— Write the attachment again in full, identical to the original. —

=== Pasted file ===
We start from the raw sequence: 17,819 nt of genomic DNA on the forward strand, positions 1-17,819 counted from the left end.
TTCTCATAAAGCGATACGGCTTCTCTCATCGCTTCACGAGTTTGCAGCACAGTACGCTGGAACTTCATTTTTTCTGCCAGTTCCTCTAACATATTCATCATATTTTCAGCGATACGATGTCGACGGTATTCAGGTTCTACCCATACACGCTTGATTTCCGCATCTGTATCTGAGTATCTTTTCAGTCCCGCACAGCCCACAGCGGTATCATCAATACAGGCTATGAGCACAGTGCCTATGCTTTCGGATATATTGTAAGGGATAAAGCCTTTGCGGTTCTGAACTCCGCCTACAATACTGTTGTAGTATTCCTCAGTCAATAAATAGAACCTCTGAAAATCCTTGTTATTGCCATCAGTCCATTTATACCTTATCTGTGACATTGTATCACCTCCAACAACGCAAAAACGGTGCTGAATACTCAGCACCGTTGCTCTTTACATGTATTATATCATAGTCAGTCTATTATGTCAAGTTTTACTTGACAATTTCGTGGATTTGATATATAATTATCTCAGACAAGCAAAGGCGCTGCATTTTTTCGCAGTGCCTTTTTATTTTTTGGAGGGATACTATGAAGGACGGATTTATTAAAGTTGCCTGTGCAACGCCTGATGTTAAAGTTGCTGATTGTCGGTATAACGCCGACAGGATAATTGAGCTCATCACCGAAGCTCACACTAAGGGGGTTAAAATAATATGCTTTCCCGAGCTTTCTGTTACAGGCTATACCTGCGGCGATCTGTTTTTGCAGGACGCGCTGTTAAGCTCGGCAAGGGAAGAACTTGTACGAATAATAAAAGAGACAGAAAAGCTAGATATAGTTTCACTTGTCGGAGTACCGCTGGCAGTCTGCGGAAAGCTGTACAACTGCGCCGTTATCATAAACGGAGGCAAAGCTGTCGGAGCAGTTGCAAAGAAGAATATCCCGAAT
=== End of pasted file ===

We start from the raw sequence: 17,819 nt of genomic DNA on the forward strand, positions 1-17,819 counted from the left end.
TTCTCATAAAGCGATACGGCTTCTCTCATCGCTTCACGAGTTTGCAGCACAGTACGCTGGAACTTCATTTTTTCTGCCAGTTCCTCTAACATATTCATCATATTTTCAGCGATACGATGTCGACGGTATTCAGGTTCTACCCATACACGCTTGATTTCCGCATCTGTATCTGAGTATCTTTTCAGTCCCGCACAGCCCACAGCGGTATCATCAATACAGGCTATGAGCACAGTGCCTATGCTTTCGGATATATTGTAAGGGATAAAGCCTTTGCGGTTCTGAACTCCGCCTACAATACTGTTGTAGTATTCCTCAGTCAATAAATAGAACCTCTGAAAATCCTTGTTATTGCCATCAGTCCATTTATACCTTATCTGTGACATTGTATCACCTCCAACAACGCAAAAACGGTGCTGAATACTCAGCACCGTTGCTCTTTACATGTATTATATCATAGTCAGTCTATTATGTCAAGTTTTACTTGACAATTTCGTGGATTTGATATATAATTATCTCAGACAAGCAAAGGCGCTGCATTTTTTCGCAGTGCCTTTTTATTTTTTGGAGGGATACTATGAAGGACGGATTTATTAAAGTTGCCTGTGCAACGCCTGATGTTAAAGTTGCTGATTGTCGGTATAACGCCGACAGGATAATTGAGCTCATCACCGAAGCTCACACTAAGGGGGTTAAAATAATATGCTTTCCCGAGCTTTCTGTTACAGGCTATACCTGCGGCGATCTGTTTTTGCAGGACGCGCTGTTAAGCTCGGCAAGGGAAGAACTTGTACGAATAATAAAAGAGACAGAAAAGCTAGATATAGTTTCACTTGTCGGAGTACCGCTGGCAGTCTGCGGAAAGCTGTACAACTGCGCCGTTATCATAAACGGAGGCAAAGCTGTCGGAGCAGTTGCAAAGAAGAATATCCCGAAT